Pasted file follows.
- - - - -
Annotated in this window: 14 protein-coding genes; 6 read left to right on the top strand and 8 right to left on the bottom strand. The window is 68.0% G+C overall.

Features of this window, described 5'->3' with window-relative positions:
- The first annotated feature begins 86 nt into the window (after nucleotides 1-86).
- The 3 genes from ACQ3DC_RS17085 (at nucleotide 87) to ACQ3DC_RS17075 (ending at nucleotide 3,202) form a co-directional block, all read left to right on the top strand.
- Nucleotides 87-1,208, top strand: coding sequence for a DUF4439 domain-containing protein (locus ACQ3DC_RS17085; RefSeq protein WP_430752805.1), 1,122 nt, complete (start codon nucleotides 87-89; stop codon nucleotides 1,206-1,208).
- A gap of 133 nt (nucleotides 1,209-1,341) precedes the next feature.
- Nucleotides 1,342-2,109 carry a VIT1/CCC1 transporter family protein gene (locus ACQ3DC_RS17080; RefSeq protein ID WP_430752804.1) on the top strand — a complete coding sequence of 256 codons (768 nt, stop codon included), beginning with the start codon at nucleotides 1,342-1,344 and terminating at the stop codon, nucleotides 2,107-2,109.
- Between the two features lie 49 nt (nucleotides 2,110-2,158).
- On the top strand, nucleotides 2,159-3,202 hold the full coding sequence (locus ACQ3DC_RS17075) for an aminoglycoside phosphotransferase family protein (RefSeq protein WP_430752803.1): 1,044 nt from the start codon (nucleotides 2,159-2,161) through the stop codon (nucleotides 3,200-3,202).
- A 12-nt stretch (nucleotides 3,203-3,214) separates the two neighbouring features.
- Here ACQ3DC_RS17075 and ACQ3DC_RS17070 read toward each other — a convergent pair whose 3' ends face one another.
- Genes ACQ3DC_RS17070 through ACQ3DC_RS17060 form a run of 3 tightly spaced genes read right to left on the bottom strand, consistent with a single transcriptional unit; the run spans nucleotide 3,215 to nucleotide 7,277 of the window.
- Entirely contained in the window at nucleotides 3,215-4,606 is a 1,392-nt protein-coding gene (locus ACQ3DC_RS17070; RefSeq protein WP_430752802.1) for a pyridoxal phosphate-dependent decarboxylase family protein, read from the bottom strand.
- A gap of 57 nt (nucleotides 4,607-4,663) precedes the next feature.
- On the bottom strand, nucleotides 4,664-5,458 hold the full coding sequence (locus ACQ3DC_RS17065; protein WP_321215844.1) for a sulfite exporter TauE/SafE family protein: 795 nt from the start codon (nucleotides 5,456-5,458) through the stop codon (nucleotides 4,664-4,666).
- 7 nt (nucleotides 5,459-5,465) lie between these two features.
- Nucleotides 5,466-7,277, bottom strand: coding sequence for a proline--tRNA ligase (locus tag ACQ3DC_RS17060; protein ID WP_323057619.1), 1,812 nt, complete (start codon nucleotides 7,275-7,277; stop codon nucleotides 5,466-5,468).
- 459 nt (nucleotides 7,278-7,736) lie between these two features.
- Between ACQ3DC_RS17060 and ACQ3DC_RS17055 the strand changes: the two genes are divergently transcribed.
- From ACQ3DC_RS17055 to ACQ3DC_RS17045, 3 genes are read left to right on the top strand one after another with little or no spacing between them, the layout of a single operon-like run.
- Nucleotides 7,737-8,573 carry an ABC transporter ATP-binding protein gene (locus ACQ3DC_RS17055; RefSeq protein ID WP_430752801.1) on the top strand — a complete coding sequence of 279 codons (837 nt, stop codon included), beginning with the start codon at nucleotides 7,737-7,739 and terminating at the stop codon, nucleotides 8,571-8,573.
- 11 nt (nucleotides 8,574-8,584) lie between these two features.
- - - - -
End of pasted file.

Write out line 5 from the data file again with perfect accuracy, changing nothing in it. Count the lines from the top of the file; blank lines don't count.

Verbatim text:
- Nucleotides 87-1,208, top strand: coding sequence for a DUF4439 domain-containing protein (locus ACQ3DC_RS17085; RefSeq protein WP_430752805.1), 1,122 nt, complete (start codon nucleotides 87-89; stop codon nucleotides 1,206-1,208).